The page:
It is easier and cheaper to create strong, happy and resilient
children than it is to mend struggling, unhappy and broken adults
Putting people and planet first
The period of early childhood (i.e. pre-birth to 8 years) is one of rapid, miraculous development. Experiences during this time are the most significant in our life course, as they lay the foundations for all that comes later. To create societies in which human flourishing can prevail, it is essential that we cultivate and promote healthy early life experiences for every child.
Sadly, many children today are struggling with the ever-encroaching pressures and undue expectations of the adult world. The changing nature of family and community life, the lack of contact with nature, the increasing influence of the media, the pressures of the schooling system and the impact of the digital world, have all steadily eroded the environments and experiences children need in order to refine their senses and develop into happy, confident learners, in touch with themselves and the wider world.
In 2016 an estimated 41 million children under 5 were affected by overweight or obesity (WHO, 2017). Without effective treatment they are likely to remain overweight and obese throughout their lives, putting them at risk of cardiovascular disease, diabetes and premature death, as well as suffering physical and psychological consequences in childhood.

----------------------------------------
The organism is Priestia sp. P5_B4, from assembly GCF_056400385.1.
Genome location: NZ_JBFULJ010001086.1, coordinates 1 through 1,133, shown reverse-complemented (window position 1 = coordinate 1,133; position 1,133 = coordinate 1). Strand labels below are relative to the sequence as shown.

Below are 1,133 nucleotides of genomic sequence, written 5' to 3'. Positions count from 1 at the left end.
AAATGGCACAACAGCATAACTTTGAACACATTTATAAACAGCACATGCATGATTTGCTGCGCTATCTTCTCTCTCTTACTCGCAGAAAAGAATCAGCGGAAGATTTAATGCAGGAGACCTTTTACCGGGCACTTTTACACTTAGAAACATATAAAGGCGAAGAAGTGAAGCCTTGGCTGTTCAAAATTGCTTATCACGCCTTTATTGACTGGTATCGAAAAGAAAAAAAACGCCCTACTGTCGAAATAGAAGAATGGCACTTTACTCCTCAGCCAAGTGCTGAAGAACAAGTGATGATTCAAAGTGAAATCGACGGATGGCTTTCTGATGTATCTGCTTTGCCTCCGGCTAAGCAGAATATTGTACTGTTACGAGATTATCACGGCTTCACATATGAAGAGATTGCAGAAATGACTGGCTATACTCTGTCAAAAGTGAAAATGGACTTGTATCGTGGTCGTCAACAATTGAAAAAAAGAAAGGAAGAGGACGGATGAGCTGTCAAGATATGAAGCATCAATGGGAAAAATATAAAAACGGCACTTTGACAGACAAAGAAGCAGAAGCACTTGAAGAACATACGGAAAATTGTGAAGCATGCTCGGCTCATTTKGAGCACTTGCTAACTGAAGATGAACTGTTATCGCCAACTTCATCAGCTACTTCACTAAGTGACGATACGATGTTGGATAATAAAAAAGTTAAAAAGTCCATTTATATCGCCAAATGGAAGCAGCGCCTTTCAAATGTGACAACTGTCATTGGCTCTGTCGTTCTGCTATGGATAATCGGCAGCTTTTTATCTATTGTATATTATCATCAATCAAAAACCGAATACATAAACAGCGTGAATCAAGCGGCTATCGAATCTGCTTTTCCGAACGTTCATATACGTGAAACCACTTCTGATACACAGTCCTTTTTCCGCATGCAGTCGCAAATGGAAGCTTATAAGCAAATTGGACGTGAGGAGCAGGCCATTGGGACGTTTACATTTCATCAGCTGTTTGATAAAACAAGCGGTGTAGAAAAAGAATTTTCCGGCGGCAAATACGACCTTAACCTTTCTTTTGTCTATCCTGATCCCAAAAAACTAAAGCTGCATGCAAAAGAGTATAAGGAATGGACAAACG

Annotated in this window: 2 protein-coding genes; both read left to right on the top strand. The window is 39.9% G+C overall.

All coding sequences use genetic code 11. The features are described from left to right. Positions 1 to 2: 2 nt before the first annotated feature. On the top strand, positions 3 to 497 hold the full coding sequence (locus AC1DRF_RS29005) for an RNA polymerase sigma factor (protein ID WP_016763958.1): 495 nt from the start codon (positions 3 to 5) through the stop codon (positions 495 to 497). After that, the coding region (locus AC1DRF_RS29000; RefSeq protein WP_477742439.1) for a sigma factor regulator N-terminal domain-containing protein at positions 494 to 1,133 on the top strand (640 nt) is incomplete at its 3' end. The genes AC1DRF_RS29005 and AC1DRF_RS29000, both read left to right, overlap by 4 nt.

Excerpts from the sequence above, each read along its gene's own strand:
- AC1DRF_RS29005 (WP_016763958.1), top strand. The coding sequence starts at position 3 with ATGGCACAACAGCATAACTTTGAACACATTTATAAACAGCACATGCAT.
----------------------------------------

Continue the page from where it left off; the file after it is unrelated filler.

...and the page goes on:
In 2014 more than two-thirds of children in the USA (ages 17 and younger) were exposed to violence within the year, either directly (as victims) or indirectly (as witnesses). Base estimates show a minimum of 50% or more of children in Asia, Africa, and Northern America experienced past-year violence, and that globally over half of all children—1 billion children, ages 2–17 years—experienced violence. (Hill, S et al, 2016).
Early deprivation and trauma has a life-long impact. Nearly one in eight children (12 percent) have had three or more negative life experiences associated with levels of stress that can harm their health and development. (Child Trends Databank, 2013).
Depression is estimated to affect 350 million people and is currently the leading cause of disability worldwide (WHO, 2012)
” In today’s world your zip code, even more than your genetic code,
determines whether you will live a healthy life. People’s income, family
structure, housing, employment, and educational opportunities affect
not only their risk of developing traumatic stress, but also their access
to effective help to address it. Poverty, unemployment, inferior schools,
social isolation and substandard housing are all breeding grounds for
trauma. Trauma breeds further trauma; hurt people hurt other people.”
Bessel Van der Kolk, The Body Keeps the Score, 2017